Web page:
Acts 21:40

ESV And when he had given him permission, Paul, standing on the steps, motioned with his hand to the people. And when there was a great hush, he addressed them in the Hebrew language, saying:
NIV After receiving the commander's permission, Paul stood on the steps and motioned to the crowd. When they were all silent, he said to them in Aramaic:
NASB When he had given him permission, Paul, standing on the stairs, motioned to the people with his hand; and when there was a great silence, he spoke to them in the Hebrew dialect, saying,
CSB After he had given permission, Paul stood on the steps and motioned with his hand to the people. When there was a great hush, he addressed them in Aramaic:
NLT The commander agreed, so Paul stood on the stairs and motioned to the people to be quiet. Soon a deep silence enveloped the crowd, and he addressed them in their own language, Aramaic.
KJV And when he had given him licence, Paul stood on the stairs, and beckoned with the hand unto the people. And when there was made a great silence, he spake unto them in the Hebrew tongue, saying,

What does Acts 21:40 mean?

When the tribune allows Paul to speak to his attackers, he doesn't realize he and Paul are at cross purposes. The tribune—an officer of the Roman cohort in Jerusalem—wants to know why the formerly peaceful temple courtyard turned into a group beating with Paul as its target. He's already asked the attackers but can't get a straight answer (Acts 21:34). When Paul asks to speak—and verifies he is not an Egyptian revolutionary (Acts 21:38–39)—the tribune hopes Paul will say something useful.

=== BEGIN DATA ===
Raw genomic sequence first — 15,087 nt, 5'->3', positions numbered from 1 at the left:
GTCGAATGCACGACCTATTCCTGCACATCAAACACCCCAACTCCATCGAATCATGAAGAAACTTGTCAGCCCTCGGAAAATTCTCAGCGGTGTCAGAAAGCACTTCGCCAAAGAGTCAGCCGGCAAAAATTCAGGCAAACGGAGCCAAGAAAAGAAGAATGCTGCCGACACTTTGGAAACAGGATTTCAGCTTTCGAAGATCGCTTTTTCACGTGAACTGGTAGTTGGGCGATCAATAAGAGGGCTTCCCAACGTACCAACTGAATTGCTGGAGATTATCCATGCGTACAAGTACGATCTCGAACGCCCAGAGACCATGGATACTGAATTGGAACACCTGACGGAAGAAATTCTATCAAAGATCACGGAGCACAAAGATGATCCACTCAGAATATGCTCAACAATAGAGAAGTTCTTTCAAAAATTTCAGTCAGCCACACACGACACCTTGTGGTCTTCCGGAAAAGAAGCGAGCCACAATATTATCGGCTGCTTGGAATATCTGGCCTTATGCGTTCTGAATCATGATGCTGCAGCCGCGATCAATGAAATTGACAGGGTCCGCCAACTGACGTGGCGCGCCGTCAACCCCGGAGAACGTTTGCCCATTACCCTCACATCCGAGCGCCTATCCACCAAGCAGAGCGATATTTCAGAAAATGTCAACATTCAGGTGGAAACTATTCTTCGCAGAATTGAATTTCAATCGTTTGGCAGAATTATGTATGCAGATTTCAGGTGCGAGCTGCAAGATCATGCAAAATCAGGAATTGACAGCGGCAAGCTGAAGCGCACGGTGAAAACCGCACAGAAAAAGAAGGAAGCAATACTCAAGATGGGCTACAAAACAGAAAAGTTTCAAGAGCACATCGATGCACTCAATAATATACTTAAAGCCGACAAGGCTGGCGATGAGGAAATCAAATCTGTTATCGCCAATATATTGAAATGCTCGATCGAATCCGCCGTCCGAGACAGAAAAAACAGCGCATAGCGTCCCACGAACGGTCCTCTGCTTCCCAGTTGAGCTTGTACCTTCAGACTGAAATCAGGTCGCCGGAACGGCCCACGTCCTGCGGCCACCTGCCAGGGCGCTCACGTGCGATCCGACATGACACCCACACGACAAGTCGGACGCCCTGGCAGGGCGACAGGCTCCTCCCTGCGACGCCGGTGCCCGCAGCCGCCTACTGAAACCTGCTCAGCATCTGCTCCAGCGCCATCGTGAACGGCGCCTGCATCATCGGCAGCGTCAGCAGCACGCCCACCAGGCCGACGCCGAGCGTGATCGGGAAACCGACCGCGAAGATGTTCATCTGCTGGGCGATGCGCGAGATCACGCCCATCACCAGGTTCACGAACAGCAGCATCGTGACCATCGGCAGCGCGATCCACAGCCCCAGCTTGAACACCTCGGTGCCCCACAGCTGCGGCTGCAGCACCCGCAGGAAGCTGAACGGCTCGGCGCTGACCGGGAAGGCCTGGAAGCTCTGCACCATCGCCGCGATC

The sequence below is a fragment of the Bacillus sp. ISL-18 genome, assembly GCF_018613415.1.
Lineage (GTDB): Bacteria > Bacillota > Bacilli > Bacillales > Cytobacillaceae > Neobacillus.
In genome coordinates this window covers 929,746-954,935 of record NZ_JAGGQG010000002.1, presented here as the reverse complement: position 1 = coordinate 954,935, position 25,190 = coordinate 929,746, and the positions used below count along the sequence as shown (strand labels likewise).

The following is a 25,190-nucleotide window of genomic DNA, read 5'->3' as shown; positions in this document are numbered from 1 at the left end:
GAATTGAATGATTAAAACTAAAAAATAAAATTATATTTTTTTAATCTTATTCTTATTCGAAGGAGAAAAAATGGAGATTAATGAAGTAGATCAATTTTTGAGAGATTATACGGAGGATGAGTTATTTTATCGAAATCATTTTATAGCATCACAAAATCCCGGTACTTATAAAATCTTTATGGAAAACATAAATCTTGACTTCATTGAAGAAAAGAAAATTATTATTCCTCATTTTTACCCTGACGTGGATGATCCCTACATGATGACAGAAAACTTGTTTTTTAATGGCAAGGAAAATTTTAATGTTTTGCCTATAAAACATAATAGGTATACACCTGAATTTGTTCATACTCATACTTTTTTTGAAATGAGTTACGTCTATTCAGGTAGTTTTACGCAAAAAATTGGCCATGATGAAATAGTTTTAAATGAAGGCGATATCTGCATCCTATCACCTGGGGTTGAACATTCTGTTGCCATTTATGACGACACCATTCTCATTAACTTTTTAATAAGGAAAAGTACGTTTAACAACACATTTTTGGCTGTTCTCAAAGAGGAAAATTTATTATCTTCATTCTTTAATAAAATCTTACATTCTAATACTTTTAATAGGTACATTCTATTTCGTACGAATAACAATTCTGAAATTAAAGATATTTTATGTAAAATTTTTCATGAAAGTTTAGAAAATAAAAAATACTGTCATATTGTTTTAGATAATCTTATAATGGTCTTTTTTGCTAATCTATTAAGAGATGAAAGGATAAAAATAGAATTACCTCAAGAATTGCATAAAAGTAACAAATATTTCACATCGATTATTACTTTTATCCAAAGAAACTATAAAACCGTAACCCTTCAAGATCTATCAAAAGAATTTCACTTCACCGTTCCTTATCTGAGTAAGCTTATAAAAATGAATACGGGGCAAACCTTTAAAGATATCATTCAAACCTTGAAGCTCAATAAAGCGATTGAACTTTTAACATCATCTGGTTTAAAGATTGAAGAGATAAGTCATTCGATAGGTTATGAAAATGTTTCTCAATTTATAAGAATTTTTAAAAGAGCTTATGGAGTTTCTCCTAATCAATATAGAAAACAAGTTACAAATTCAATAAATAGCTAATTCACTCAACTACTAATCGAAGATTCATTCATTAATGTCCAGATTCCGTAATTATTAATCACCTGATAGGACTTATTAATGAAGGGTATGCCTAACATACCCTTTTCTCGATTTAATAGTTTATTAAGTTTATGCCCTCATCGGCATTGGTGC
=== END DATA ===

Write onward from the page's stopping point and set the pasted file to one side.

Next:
Paul knows why he was arrested. Ostensibly, he's being attacked because Jews from modern-day Turkey saw him in town with Trophimus, a Gentile also from that province. Those men also saw Paul in the temple and think Paul brought Trophimus into the temple. Deeper than that, he knows that legalistic Jewish Christians, who have been giving him grief since just after his first missionary voyage (Acts 15:1–2), spread the rumor that he's been teaching Jews they don't need to be circumcised (Acts 21:20–21, 28).

Even deeper than that, Paul knows the mob attacked him because it is God's plan. The Holy Spirit has been telling him—and others—for months that he will find "imprisonment and afflictions" in Jerusalem (Acts 20:22–23; 21:4, 9–11). Since arrest by the Romans is inevitable and his public ministry will be paused, he wants to take this last chance not to defend himself but to give the testimony of how Jesus of Nazareth has changed his life (Acts 22:3–21).

The audience listens until Paul reaches the point where Jesus commissions him to share His message with Gentiles. The mob suddenly remembers why they're angry and shouts at the tribune to take him away. The tribune hasn't learned anything of value—possibly because Paul is speaking the "Hebrew dialect" of Aramaic. He orders Paul flogged—a traditional Roman method of extracting information—which Paul avoids by pointing out he's a Roman citizen (Acts 22:22–29). Paul spends the next five years under house arrest, but he does finally get to Rome.
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